Good governance can deliver significant improvements in living standards for people in developing countries, and although a number of countries have improved rapidly in recent times, too often there has been inaction, and leaders face the challenge of setting clear targets of good governance standards and tracking their progress.
Government reformers, citizens, domestic enterprises and foreign investors see governance as the key ingredient for sustainable development and a sound investment climate, and around the world demand data and analysis to monitor the quality of governance over time. Aid donors, too, know that aid flows are most effective in countries with good institutional quality.
The World Bank is helping these countries, and their development allies in civil society and the donor community, by providing a set of governance indicators that can help depoliticize efforts to track the quality of institutions, support capacity building, improve governance and address corruption.
In a new research report issued today, Daniel Kaufmann, Director of Global Governance at the World Bank Institute, and Aart Kraay, Lead Economist in the Bank's Research Group, unveil an expanded and updated set of worldwide governance indicators, which cover 209 countries between 1996-2004. Beginning in the late nineties they began to develop and analyze measures for six components of good governance:
Voice and Accountability – measuring political, civil and human rights
Political Instability and Violence – measuring the likelihood of violent threats to, or changes in, government, including terrorism
Government Effectiveness – measuring the competence of the bureaucracy and the quality of public service delivery
Regulatory Burden – measuring the incidence of market-unfriendly policies
Rule of Law – measuring the quality of contract enforcement, the police, and the courts, including judiciary independence, and the incidence of crime
Control of Corruption – measuring the abuse of public power for private gain, including petty and grand corruption (and state capture by elites)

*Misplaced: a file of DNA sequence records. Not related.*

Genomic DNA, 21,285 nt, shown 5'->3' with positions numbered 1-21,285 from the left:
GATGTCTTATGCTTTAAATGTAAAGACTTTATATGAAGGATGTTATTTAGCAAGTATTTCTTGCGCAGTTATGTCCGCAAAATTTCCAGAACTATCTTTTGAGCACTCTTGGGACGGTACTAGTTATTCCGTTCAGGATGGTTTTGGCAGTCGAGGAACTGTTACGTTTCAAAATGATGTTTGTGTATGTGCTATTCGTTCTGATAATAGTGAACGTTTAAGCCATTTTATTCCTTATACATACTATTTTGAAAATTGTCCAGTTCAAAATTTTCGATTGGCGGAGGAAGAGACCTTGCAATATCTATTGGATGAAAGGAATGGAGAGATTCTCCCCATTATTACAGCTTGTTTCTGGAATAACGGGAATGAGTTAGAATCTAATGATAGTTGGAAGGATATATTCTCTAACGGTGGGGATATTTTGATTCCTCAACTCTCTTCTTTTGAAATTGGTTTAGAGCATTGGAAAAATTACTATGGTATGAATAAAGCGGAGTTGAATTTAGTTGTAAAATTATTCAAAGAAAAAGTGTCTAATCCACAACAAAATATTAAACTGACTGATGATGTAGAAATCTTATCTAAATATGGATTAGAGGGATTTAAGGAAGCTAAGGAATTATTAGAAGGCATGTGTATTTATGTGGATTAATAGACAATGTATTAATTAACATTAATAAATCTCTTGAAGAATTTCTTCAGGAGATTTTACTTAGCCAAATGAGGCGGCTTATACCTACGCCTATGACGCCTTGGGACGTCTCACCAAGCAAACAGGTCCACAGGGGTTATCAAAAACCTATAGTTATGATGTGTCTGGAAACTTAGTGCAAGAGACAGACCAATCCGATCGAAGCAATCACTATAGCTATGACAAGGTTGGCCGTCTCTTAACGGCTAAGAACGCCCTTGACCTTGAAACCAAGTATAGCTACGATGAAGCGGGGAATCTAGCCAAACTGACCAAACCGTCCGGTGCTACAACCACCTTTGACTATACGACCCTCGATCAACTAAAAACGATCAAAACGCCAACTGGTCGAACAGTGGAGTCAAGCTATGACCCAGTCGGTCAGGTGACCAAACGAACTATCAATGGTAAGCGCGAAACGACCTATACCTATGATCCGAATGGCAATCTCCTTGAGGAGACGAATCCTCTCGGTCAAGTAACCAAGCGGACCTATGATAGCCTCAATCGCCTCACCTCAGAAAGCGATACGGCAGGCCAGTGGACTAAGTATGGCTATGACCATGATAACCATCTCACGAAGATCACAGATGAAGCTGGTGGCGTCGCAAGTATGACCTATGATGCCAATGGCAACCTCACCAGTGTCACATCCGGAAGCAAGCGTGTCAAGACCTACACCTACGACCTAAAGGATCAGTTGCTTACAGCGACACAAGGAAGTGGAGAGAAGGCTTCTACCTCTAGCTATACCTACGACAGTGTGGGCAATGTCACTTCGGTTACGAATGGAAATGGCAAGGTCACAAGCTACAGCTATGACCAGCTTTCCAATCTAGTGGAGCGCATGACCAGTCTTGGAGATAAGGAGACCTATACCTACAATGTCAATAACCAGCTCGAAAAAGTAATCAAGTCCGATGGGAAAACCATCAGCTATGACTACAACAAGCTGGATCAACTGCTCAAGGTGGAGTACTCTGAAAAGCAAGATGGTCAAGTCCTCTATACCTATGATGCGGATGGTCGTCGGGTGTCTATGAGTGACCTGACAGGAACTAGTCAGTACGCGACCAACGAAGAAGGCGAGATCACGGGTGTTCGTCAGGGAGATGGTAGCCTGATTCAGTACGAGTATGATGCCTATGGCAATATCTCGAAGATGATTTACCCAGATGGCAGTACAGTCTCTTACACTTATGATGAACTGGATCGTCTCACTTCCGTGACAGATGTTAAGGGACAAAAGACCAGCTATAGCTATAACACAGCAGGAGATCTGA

Using a state-of-the-art methodology, these indicators are constructed on the basis of hundreds of variables measuring a wide range of governance issues, drawn from over thirty separate data sources from different institutions worldwide. A key finding is that a realistic (one standard deviation) improvement in, for example, the quality of rule of law (or in other dimensions of governance, such as Voice or Accountability, or in Control of Corruption) in a country can be expected to result, on average, in about a 300 percent increase in per capita incomes in the longer term.
--Improved governance leads to higher standards of living and poverty alleviation. The research finds that improved standards of living are in fact the result of improved governance – and not the other way around. Improving governance in poor countries, such as in Sub-Saharan Africa, for example, would yield significant results. Yet good governance is not a luxury that only wealthy countries can afford. Examples include the cases of Botswana, Chile, Slovenia and the Baltics, for instance – emerging economies that have already attained high quality governance.
--Such improvements in governance are realistic. For example, for improvements in the rule of law, a one standard deviation difference would constitute the realistic improvement from the low levels of a country such as Somalia to that of Laos, or from the level of Laos to Lebanon, or from that of Lebanon to Italy, or from Italy to Canada. For Voice and Accountability it would constitute the improvement in the levels of a country like Myanmar to that of Kazakhstan, or from the level of Kazakhstan to that of Georgia, or from the level of Georgia to that of Botswana, while for Control of Corruption it is the improvement from the levels of Equatorial Guinea to those of Cuba, Honduras or Uganda, or from those of Uganda to those of Lithuania or Mauritius, or from those of Mauritius to those of Portugal, or from those of Portugal to the stellar standards of Finland, Iceland or New Zealand.